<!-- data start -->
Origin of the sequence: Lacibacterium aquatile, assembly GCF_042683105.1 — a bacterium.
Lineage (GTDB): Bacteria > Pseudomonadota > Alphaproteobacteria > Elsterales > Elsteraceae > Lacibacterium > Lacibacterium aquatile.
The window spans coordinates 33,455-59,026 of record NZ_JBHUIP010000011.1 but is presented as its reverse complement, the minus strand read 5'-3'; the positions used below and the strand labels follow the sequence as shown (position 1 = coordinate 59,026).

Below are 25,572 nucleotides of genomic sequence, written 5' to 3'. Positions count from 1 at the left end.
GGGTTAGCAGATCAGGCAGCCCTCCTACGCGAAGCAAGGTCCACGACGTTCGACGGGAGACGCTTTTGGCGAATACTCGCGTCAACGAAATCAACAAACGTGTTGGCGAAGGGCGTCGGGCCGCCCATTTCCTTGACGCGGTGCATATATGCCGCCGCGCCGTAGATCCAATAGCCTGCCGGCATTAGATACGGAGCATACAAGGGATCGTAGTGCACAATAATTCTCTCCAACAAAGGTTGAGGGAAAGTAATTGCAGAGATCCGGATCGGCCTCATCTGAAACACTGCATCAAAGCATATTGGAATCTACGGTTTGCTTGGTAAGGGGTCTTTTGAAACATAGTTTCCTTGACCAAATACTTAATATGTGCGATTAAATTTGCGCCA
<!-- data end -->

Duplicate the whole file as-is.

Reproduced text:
Origin of the sequence: Lacibacterium aquatile, assembly GCF_042683105.1 — a bacterium.
Lineage (GTDB): Bacteria > Pseudomonadota > Alphaproteobacteria > Elsterales > Elsteraceae > Lacibacterium > Lacibacterium aquatile.
The window spans coordinates 33,455-59,026 of record NZ_JBHUIP010000011.1 but is presented as its reverse complement, the minus strand read 5'-3'; the positions used below and the strand labels follow the sequence as shown (position 1 = coordinate 59,026).

Below are 25,572 nucleotides of genomic sequence, written 5' to 3'. Positions count from 1 at the left end.
GGGTTAGCAGATCAGGCAGCCCTCCTACGCGAAGCAAGGTCCACGACGTTCGACGGGAGACGCTTTTGGCGAATACTCGCGTCAACGAAATCAACAAACGTGTTGGCGAAGGGCGTCGGGCCGCCCATTTCCTTGACGCGGTGCATATATGCCGCCGCGCCGTAGATCCAATAGCCTGCCGGCATTAGATACGGAGCATACAAGGGATCGTAGTGCACAATAATTCTCTCCAACAAAGGTTGAGGGAAAGTAATTGCAGAGATCCGGATCGGCCTCATCTGAAACACTGCATCAAAGCATATTGGAATCTACGGTTTGCTTGGTAAGGGGTCTTTTGAAACATAGTTTCCTTGACCAAATACTTAATATGTGCGATTAAATTTGCGCCA